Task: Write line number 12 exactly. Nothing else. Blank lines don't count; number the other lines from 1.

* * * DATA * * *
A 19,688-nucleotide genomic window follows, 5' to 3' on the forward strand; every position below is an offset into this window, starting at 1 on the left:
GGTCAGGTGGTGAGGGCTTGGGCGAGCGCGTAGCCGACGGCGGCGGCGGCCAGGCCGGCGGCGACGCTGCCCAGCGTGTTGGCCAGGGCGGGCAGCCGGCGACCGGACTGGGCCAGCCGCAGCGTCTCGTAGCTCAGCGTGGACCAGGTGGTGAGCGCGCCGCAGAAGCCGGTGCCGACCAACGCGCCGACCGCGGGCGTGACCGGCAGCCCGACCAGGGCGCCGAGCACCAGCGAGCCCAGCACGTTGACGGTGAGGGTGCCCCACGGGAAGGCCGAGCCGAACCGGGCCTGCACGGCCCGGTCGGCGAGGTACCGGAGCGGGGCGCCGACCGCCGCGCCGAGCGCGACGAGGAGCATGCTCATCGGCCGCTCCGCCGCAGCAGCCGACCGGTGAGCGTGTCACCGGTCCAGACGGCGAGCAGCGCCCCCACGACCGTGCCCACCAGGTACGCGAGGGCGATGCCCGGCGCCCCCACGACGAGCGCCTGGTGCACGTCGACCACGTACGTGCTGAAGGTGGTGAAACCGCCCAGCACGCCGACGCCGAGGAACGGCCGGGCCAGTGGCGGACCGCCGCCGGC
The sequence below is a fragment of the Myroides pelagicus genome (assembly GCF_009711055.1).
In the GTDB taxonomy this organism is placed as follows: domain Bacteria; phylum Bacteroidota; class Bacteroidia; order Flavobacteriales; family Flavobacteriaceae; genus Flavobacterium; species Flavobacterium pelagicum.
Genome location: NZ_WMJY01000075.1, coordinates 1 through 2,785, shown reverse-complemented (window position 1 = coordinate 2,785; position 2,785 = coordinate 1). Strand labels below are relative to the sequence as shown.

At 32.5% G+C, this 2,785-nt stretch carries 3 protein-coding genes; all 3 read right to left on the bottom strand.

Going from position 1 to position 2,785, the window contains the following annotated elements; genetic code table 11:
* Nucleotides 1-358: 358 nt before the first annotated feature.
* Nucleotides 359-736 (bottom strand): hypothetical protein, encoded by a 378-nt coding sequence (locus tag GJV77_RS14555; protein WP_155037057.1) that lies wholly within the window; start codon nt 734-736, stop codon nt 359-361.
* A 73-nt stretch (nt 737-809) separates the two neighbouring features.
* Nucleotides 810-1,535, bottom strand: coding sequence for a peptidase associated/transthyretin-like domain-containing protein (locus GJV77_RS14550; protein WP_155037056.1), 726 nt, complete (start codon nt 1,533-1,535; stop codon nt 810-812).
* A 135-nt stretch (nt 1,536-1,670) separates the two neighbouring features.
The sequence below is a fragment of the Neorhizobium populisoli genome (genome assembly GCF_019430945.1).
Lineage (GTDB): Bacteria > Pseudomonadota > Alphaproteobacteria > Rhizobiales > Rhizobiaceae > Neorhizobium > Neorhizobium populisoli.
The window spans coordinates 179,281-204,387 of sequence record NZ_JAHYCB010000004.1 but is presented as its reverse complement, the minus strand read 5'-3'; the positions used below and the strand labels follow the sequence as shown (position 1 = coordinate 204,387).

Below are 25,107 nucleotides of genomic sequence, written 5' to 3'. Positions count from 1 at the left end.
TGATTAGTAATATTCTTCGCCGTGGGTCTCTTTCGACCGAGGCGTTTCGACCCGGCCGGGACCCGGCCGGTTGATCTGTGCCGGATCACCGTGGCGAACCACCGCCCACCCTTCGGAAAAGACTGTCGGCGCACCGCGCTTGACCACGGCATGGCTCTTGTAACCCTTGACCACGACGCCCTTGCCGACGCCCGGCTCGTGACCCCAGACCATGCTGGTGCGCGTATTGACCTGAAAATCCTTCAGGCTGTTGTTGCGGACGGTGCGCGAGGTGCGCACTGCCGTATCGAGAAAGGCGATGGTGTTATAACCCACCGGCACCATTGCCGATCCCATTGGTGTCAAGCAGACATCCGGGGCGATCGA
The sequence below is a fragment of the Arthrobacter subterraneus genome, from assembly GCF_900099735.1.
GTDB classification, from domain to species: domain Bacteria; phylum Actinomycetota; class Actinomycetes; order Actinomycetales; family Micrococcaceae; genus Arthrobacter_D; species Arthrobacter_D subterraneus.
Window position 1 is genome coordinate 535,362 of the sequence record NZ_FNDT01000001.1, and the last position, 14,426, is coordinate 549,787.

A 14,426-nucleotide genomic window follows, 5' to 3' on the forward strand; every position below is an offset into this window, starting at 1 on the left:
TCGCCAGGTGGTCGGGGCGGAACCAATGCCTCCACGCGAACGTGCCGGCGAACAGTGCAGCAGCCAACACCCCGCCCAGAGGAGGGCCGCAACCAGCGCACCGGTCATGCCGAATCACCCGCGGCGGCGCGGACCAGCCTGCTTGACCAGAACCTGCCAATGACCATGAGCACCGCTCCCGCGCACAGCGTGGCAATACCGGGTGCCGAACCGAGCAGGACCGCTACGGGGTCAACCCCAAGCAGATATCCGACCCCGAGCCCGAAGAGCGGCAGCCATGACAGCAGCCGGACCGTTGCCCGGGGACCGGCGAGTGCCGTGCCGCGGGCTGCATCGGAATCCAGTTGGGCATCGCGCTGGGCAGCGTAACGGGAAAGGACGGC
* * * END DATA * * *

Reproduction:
* A 135-nt stretch (nt 1,536-1,670) separates the two neighbouring features.